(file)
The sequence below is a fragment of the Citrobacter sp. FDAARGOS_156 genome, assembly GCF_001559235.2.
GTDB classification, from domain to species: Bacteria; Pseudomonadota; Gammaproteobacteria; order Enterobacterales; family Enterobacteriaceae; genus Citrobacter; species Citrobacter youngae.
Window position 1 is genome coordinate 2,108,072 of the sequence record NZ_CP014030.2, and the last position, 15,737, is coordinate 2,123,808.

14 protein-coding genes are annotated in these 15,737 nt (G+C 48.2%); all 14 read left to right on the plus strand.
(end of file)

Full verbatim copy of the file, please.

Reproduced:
The sequence below is a fragment of the Citrobacter sp. FDAARGOS_156 genome, assembly GCF_001559235.2.
GTDB classification, from domain to species: Bacteria; Pseudomonadota; Gammaproteobacteria; order Enterobacterales; family Enterobacteriaceae; genus Citrobacter; species Citrobacter youngae.
Window position 1 is genome coordinate 2,108,072 of the sequence record NZ_CP014030.2, and the last position, 15,737, is coordinate 2,123,808.

14 protein-coding genes are annotated in these 15,737 nt (G+C 48.2%); all 14 read left to right on the plus strand.